Failure to tackle rising costs or to invest in modern services has put the long-term future of the NHS in England under threat, a report warns.
Reconfiguration of services is proving controversial
The study, by the think tank Reform, argues that the long-term strength of the NHS is weaker than two years ago, despite record levels of investment.
It calls for deficits to be written off, and for increased patient choice and competition to drive faster reform.
Ministers said the NHS was "going from strength to strength".
The authors of the report for the right-wing think-tank, who were led by Professor Nick Bosanquet of Imperial College London, said government efforts to reform the NHS, introduce choice and competition and reconfigure services have been mired in delay and confusion.
Blaming vested interests opposed to change, the report said there was evidence of cutbacks on innovation, increased rationing and lengthening waits.
Thousands of people across the country have protested about reconfiguration of NHS services, which the government argues is needed to boost services, but which opponents fear will have the opposite effect.
A key problem was that the Department of Health had failed to control the spiralling long-term costs of manpower and infrastructure, the report, entitled NHS reform: the empire strikes back, said.
As a result, some planned service reconfigurations were being driven by the need to reduce deficits.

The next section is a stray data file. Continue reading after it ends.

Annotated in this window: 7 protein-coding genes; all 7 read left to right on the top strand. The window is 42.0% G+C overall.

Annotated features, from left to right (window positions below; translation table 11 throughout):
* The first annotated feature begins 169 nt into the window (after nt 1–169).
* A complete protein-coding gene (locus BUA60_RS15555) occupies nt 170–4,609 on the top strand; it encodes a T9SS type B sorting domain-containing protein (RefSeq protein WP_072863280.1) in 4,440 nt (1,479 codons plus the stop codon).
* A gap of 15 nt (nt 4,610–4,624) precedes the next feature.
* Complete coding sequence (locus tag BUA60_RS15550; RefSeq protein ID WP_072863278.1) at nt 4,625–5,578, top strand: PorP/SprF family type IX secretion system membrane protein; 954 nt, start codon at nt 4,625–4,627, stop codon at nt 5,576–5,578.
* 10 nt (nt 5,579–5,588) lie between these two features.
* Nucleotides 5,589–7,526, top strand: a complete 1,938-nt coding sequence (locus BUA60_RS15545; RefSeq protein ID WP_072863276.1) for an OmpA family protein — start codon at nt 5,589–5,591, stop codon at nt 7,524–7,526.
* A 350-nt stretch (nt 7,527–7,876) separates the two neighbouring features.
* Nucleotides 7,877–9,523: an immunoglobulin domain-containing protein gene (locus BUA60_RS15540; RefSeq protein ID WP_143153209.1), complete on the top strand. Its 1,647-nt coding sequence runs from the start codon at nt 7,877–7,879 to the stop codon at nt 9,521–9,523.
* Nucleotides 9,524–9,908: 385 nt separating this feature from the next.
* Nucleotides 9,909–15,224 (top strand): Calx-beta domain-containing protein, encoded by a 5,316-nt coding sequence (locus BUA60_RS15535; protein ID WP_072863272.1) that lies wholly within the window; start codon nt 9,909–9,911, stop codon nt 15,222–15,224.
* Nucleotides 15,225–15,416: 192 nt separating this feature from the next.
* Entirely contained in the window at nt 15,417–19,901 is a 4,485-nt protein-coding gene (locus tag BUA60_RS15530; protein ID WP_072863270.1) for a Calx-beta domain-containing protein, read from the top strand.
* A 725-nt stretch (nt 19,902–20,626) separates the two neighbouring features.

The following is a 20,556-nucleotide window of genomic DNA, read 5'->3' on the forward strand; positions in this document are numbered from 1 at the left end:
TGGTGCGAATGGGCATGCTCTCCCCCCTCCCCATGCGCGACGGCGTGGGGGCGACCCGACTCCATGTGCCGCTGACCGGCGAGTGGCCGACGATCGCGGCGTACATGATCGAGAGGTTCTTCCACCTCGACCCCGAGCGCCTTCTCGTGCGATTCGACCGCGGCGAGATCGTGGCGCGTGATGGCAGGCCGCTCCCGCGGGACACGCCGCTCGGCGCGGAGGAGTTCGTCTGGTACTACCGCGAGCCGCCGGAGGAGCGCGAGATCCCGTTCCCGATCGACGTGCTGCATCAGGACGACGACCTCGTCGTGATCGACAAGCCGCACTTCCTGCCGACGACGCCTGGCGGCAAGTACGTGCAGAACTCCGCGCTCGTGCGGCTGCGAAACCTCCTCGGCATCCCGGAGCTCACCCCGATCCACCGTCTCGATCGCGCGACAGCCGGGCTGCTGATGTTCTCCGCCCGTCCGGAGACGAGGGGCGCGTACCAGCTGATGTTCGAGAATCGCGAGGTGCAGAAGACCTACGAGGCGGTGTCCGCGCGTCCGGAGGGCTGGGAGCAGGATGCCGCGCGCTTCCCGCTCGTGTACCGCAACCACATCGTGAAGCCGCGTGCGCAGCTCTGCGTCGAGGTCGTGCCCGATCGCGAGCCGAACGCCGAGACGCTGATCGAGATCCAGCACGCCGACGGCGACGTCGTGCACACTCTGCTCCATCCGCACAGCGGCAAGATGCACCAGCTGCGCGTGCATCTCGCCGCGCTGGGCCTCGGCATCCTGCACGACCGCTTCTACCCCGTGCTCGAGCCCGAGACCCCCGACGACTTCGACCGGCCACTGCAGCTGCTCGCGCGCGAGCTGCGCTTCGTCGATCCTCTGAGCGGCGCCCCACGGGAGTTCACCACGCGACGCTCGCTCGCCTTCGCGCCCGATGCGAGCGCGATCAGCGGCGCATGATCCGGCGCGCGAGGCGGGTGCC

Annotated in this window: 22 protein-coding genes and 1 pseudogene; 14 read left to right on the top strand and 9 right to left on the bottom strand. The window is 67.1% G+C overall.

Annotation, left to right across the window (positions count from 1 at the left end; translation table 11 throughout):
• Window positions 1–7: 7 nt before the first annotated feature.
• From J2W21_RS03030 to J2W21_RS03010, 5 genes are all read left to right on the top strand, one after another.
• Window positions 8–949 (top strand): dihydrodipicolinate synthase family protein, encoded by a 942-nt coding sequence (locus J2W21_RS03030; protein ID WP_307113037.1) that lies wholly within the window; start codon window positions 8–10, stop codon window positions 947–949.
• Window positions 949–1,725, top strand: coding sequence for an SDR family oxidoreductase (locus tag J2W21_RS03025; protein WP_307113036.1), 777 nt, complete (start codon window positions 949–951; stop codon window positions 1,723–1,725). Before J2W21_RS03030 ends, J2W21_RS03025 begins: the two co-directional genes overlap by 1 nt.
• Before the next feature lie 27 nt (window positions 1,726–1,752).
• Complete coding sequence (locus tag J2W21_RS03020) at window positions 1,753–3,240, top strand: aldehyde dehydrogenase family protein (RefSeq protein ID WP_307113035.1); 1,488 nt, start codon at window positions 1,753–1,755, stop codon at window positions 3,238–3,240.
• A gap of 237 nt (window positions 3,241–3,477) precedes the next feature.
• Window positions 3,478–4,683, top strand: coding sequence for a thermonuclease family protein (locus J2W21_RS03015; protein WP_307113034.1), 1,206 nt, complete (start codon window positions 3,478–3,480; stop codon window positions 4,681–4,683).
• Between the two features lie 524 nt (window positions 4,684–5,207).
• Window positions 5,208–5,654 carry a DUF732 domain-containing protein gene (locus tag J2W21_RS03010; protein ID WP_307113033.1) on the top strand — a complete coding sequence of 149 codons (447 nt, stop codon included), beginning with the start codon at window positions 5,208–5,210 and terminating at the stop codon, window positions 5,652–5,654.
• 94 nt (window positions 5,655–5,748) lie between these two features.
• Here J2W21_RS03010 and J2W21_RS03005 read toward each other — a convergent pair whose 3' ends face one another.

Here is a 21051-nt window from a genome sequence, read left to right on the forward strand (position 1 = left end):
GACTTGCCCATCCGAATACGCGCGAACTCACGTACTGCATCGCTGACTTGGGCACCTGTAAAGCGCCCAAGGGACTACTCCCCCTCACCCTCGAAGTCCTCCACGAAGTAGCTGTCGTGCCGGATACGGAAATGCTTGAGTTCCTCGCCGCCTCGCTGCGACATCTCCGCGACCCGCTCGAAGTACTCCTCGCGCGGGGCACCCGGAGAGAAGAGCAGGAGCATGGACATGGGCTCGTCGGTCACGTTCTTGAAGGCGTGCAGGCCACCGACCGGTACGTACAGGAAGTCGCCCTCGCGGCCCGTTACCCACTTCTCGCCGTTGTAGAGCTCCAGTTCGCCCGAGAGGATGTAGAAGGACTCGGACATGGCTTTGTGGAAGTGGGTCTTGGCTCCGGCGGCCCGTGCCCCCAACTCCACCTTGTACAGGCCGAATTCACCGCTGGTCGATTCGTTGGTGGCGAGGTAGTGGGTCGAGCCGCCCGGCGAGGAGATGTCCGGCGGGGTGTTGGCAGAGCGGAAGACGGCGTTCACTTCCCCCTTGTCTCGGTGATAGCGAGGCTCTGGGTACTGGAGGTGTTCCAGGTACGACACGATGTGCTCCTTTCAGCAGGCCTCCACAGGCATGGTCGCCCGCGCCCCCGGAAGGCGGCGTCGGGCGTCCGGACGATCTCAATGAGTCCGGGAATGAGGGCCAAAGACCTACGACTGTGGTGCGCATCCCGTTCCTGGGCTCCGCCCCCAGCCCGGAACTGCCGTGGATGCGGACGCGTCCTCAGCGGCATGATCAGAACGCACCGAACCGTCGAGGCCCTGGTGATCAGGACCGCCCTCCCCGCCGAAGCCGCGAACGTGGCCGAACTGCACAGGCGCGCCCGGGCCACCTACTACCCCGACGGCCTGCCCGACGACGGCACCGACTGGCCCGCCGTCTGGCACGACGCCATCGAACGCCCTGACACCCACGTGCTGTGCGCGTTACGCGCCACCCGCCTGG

The best way to proceed, the report argued, was to separate the issues.
First, deficits had to be written off, then measures introduced to ensure rigorous financial discipline, better value for money, and service reconfiguration based on the aim of increased patient choice.
Professor Bosanquet said: "The Department of Health has been so busy fire-fighting that it has not developed a process for getting real value.
"The beginning is the abolition of deficits to allow a fresh start; then investment in new services and competition can follow."
Professor Karol Sikora, a cancer expert at Imperial College London and advisor to Reform, said 2007 was a critical year for the NHS.
"If the reform strategy is not escalated, billions of pounds will have been wasted.
"It's going to be a turbulent ride but the NHS has the resources, talent and skills to get there. The empire must move on or it will self destruct."
A Department of Health spokesman said: "The NHS is going from strength to strength.
"Reform has already led to greater choice for patients of where they go for treatment, record low waiting times, a fall in deaths from the big killer diseases and services being delivered in a community setting - meaning increasingly efficient use of resources and better, more convenient care for patients."
The spokesman said the NHS would be in overall balance by the end of the current financial year, and would deliver a surplus by the end of 2007-08.
But he said there was no question of deficits being wiped out.
"It would be unfair for overspending organisations to bailed out by those that underspend."
However shadow health secretary Andrew Lansley said: "The Department of Health has presided over a catalogue of failures in the management of the NHS. The report reiterates this.
"Centrally imposed initiatives and costly targets have plunged the NHS into a record deficit.
"The NHS needs greater freedoms at a local level, and not more centralisation, to return it on a stable and sustainable financial footing."